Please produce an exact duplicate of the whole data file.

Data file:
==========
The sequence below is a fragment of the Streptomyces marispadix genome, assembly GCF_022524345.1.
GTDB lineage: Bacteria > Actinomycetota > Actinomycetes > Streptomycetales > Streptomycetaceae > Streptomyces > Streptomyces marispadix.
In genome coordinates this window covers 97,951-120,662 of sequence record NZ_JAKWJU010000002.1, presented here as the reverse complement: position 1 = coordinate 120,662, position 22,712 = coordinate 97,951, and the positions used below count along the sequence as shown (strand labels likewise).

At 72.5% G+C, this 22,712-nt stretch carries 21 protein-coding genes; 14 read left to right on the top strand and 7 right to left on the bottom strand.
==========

The sequence below is a fragment of the Streptomyces marispadix genome, assembly GCF_022524345.1.
GTDB lineage: Bacteria > Actinomycetota > Actinomycetes > Streptomycetales > Streptomycetaceae > Streptomyces > Streptomyces marispadix.
In genome coordinates this window covers 97,951-120,662 of sequence record NZ_JAKWJU010000002.1, presented here as the reverse complement: position 1 = coordinate 120,662, position 22,712 = coordinate 97,951, and the positions used below count along the sequence as shown (strand labels likewise).

At 72.5% G+C, this 22,712-nt stretch carries 21 protein-coding genes; 14 read left to right on the top strand and 7 right to left on the bottom strand.